The Sweet Success of Public Health Is In All Of Our Hands
By Dr. Vitali Pool, Director of Scientific and Medical Affairs
One of my earliest experiences of the power of science was sweet. I mean that literally. When I was in my first year in grade school, in Estonia, white-coated scientists came to all the classrooms and gave each of us a sugar cube with a drop of red liquid on it. It was a dose of a live oral polio vaccine (OPV). Everything about this was fascinating to me, and the more I learned, the more interested I became. This vaccine was developed in the U.S., and used in the Soviet Union, which further helped to control the disease that affected lives. It showed me that science is an international project – and that when everyone does their part, we can help protect so many people.
As I got older, my interest in science and medicine grew, and I found that the most interesting part of medicine is infectious diseases and epidemiology. In medicine, you often know the etiology, or the cause of the disease. Studying infectious diseases meant searching for, and finding, clear-cut answers. We can identify the routes of transmission, we can see how the organism causes disease, and we can create vaccines to help prevent it.
When I started my career in the state immunization program for the newly independent Estonia, I saw again the importance of international cooperation for public health. We worked closely with countries like Finland, Denmark, and Sweden to acquire the supplies of vaccines we needed to help keep the population protected. I moved into the Epidemic intelligence Service of the Centers for Disease Control and Prevention and discovered a passion for vaccine research. This work eventually led me to Sanofi Pasteur, where since 2008 I have worked to help advance and improve vaccinations against pertussis.
Pertussis, or whooping cough, is one of the most contagious vaccine-preventable diseases. The bacteria that causes it, Bordetella pertussis, is a serious, formidable opponent. It has so many tools to trick our immune system so it can survive and spread. People tend to think of it as a disease that primarily affects children, but its incidence in adults is under recognized and underreported. A single infected person can transmit pertussis to as many as 17 others.1 When adults do get it, the consequences could potentially include persistent cough, weight loss, difficulty sleeping, vomiting, urinary incontinence, rib fracture, and pneumonia.1,2,3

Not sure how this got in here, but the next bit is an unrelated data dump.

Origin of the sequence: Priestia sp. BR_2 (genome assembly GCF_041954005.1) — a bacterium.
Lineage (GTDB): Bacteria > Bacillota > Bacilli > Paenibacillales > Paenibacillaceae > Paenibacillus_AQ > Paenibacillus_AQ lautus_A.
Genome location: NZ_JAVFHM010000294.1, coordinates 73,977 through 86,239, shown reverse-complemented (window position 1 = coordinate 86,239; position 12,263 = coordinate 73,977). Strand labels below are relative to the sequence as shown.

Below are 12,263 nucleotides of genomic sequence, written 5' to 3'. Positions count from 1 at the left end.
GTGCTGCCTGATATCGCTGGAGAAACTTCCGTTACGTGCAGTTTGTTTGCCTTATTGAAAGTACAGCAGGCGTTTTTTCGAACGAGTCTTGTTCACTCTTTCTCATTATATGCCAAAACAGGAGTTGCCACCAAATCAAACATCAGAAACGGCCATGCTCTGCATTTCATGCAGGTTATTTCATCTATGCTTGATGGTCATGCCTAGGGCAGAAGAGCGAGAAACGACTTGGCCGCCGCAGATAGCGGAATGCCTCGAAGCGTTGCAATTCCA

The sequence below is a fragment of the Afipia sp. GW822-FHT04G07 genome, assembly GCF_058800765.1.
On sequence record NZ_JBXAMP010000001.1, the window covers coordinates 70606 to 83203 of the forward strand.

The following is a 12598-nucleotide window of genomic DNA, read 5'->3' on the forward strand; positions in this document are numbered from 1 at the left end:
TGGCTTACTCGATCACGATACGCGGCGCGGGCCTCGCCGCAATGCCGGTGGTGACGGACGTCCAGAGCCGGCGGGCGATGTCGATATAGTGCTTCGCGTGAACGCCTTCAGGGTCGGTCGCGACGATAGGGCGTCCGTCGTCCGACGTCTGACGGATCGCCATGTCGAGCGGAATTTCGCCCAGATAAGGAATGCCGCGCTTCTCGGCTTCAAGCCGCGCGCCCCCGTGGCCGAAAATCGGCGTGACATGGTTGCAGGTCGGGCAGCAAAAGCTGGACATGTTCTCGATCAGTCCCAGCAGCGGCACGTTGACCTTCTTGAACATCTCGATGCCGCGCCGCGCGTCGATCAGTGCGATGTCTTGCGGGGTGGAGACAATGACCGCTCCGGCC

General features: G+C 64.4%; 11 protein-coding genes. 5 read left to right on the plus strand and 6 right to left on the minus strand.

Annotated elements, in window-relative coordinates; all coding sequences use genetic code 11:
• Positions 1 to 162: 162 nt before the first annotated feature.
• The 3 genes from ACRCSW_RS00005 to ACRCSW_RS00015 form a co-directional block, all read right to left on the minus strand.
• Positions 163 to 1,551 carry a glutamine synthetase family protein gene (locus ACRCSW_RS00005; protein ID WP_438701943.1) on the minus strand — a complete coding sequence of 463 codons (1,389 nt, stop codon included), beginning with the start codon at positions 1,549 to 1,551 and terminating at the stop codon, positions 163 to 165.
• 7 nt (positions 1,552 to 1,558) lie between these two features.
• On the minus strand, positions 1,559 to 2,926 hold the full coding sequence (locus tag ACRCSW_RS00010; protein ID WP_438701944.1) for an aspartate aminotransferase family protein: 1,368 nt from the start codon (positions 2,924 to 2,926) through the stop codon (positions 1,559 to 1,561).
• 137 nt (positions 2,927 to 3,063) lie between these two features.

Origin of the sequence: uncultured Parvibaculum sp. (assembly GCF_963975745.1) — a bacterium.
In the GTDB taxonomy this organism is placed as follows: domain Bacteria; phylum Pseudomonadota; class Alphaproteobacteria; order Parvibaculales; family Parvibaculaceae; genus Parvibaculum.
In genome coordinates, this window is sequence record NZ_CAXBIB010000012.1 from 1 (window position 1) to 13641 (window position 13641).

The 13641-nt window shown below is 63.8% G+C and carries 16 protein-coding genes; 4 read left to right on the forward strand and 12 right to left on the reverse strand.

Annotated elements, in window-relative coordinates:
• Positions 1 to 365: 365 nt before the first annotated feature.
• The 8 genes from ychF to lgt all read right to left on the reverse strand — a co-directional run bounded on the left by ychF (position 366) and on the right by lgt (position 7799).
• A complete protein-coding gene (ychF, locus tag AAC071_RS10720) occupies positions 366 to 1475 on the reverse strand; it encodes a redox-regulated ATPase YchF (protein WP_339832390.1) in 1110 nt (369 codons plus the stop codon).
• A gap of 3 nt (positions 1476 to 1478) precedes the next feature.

We have recent, alarming evidence of how quickly pertussis can spread. During an epidemic in 2012, more than 48,000 cases were reported in the US. We also know that routine immunization can help prevent such outbreaks. Yet it is shocking to me how often these proven, effective interventions are not used. Less than a third of adults in America received a pertussis vaccine in the past 10 years. That leaves far too many people vulnerable to a serious respiratory illness that spreads easily. We also now have data from a large study published in Epidemiology and Infection journal in 2017, that show us that adults living with asthma, of which there are approximately 19.3 million in the United States, are at four times greater risk of getting pertussis.4,5
As I first learned on the day I tasted that sugar cube during a mass polio immunization campaign, public health benefits from broad participation. So alongside our work to improve our vaccines for helping to prevent diseases, we also focus on making sure that the people who need that protection are getting those vaccines. I am pleased to share that the American Lung Association’s Pertussis Educational Campaign, sponsored in collaboration with Sanofi, aims to help educate adults living with asthma about the potential dangers of pertussis and the importance of being vaccinated. Anyone living with asthma, or who cares about a person who does, can visit the site to learn more about pertussis and how vaccination can help prevent it.
The COVID-19 pandemic has also brought lessons about vaccination and public health. It has shown us that even highly transmissible diseases can be contained. Behaviors like wearing masks, regular hand-washing, and social distancing not only helped slow the spread of COVID-19, but they also stalled the spread of pertussis; in 2020, very few pertussis infections were reported.6 However, immunization rates were also suppressed. I worry that once COVID-19 is more contained and people resume normal life, conditions will be ripe for pertussis to come back with a vengeance. We need to be prepared. We need to all do our part for public health. We need to use the vaccines we have worked so hard to create to help protect the people who can suffer the most.
1Kilgore PE, Salim AM, Zervos MJ, Schmitt H-J. Pertussis: microbiology, disease, treatment, and prevention. Clin Microbiol Rev. 2016;29(3):449-486. doi:10.1128/CMR.00083-15
2DeSerres G, Shadmani R, Duval B, et al. Morbidity of pertussis in adolescents and adults. J Infect Dis. 2000;182(1):174-179. doi:10.1086/315648
3Centers for Disease Control and Prevention (CDC). Pertussis (whooping cough): clinical complications. Accessed March 11, 2021.
4Centers for Disease Control and Prevention (CDC). Pertussis (whooping cough): Pertussis Outbreaks. Accessed September 15, 2021.
5Buck PO, Meyers JL, Gordon L-D, Parikh R, Kurosky SK, Davis KL. Economic burden of diagnosed pertussis among individuals with asthma or chronic obstructive pulmonary disease in the USA: an analysis of administrative claims. Epidemiol Infect. 2017;145(10):2109-2121. doi:10.1017/S0950268817000887
6Centers for Disease Control and Prevention (CDC). Water, Sanitation & Environmentally-Related Hygiene: Coughing & Sneezing. Accessed July 16, 2020.